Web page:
Eyelid Drooping & Ptosis

Ptosis is a condition characterized by a drooping of the eyelid. There are several causes of ptosis or a droopy eyelid. There are a number of causes of ptosis and with careful evaluation and diagnosis ptosis can often be minimized or eliminated with outpatient surgery to repair the eyelid.


Ptosis Treatment

Ptosis Treatment 

About Ptosis or Droopy Eyelid

A common cause of ptosis is the presence of excess upper eyelid skin and prolapsed fat associated with aging that can mechanically weigh down the upper eyelid and cause it to droop. This is considered a functional ptosis, as long as the upper eyelid maintains a normal position and functions normally. When it is the actual eyelid that is drooping, whether or not is associated with excess upper eyelid skin, ptosis becomes the diagnosis.

A specialized muscle is responsible for elevating the eyelid. Over time, it can stretch or detach from its insertions and can allow the upper eyelid to maintain a lower posture when the eyelid is opened. In this instance, the normal upper eyelid crease may appear to have migrated upward. Patients with this problem may display strong contraction of their eyebrow muscles, giving them furrow lines. While most patients don’t realize that they are doing this, they may experience significant fatigue over the course of a day. Patients with this condition may appear chronically tired or angry. Not only can this affect a patient’s appearance, but it can also significantly impair the upper and peripheral visual field. The patient may not notice this, as the central vision, which is used for reading or driving, is not affected.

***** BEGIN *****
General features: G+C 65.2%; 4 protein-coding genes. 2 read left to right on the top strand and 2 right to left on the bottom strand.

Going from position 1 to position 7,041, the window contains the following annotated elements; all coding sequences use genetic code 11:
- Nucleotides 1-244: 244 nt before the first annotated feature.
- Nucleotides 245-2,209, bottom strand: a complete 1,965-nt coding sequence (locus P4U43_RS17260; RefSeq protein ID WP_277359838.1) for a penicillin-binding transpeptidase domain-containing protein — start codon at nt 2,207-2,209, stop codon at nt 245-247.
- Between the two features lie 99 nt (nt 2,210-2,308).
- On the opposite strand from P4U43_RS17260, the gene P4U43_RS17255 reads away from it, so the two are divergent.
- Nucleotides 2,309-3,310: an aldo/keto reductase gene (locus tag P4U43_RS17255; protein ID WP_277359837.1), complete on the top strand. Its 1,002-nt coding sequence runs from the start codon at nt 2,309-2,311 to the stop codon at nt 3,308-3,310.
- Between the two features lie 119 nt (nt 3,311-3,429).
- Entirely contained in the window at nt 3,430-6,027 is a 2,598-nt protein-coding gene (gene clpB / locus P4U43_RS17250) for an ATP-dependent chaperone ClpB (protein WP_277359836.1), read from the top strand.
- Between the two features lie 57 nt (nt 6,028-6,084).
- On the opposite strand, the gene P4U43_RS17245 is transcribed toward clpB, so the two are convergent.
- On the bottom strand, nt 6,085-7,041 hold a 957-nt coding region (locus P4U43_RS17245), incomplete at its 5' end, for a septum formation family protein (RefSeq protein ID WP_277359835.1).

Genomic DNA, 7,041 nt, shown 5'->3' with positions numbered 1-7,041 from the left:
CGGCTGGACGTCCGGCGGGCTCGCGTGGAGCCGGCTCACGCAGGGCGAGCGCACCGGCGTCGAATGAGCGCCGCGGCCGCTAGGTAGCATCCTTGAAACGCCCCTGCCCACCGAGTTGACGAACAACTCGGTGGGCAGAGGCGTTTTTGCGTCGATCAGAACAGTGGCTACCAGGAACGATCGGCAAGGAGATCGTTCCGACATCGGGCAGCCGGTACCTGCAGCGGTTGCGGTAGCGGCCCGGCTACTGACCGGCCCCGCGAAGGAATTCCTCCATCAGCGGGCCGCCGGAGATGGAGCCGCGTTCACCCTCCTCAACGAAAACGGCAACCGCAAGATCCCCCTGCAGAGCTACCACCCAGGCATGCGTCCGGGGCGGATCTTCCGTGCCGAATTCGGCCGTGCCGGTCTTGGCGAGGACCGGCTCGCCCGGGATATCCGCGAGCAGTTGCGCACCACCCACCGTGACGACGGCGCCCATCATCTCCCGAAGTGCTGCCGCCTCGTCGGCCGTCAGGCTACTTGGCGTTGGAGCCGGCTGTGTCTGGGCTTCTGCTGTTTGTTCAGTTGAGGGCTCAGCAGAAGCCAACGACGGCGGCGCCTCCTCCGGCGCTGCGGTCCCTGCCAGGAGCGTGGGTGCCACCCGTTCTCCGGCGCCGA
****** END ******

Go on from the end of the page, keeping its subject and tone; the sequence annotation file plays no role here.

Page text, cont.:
Other causes of ptosis are mechanical and may result from trauma or previous surgery or tumors of the eyelid depending on their location. A condition call Myasthenia Gravis may present as droopy upper eyelids. Strokes or other neurologic damage to nerves of the face and eyes may also present with or have an associated droopy eyelid. There are several other rare causes of droopy eyelids. When evaluating your ptosis, we might perform special measurements and tests including taking photographs and performing a visual field test. Visual field testing will assess whether the droopy eyelid is impairing the upper or peripheral visual field. If you are a candidate, surgical correction can be done on an outpatient basis.

About Congenital Ptosis

Another type of droopy eyelid is a congenital ptosis or a droopy lid that is present at birth.
When a child is born with a droopy eyelid, this is considered congenital ptosis. There are several causes of congenital ptosis and is sometimes can associated with other eye problems including misdirected or misaligned eye muscles. In many instances, the eyelid muscle that elevates the eyelid does not develop well. There is a spectrum of severity from very mild to very severe. When significant, the droopy eyelid can block the visual input to the child’s eye and impair the development of that eye and normal vision. The child may maintain an abnormal head posture in an attempt to see underneath the droopy eyelids. Your child’s pediatric ophthalmologist will evaluate the functioning of the eyes and eye muscles, and assess whether the associated ptosis is significant and requires correction. If surgical correction is deemed necessary, your child will have a consultation with our specialist who will then explain the possible approaches to the surgical correction of congenital ptosis, each guided toward severity and cause of the droopy eyelid. The eyelid surgery for correction of congenital ptosis may range from a simple tightening of the upper eyelid muscle if it has good function to even utilizing the brow muscles to elevate the eyelid. There are several ways of accomplishing this goal including the use of specialized materials and grafting techniques and if necessary we will guide you through this process so we can be helpful in achieving the best possible results.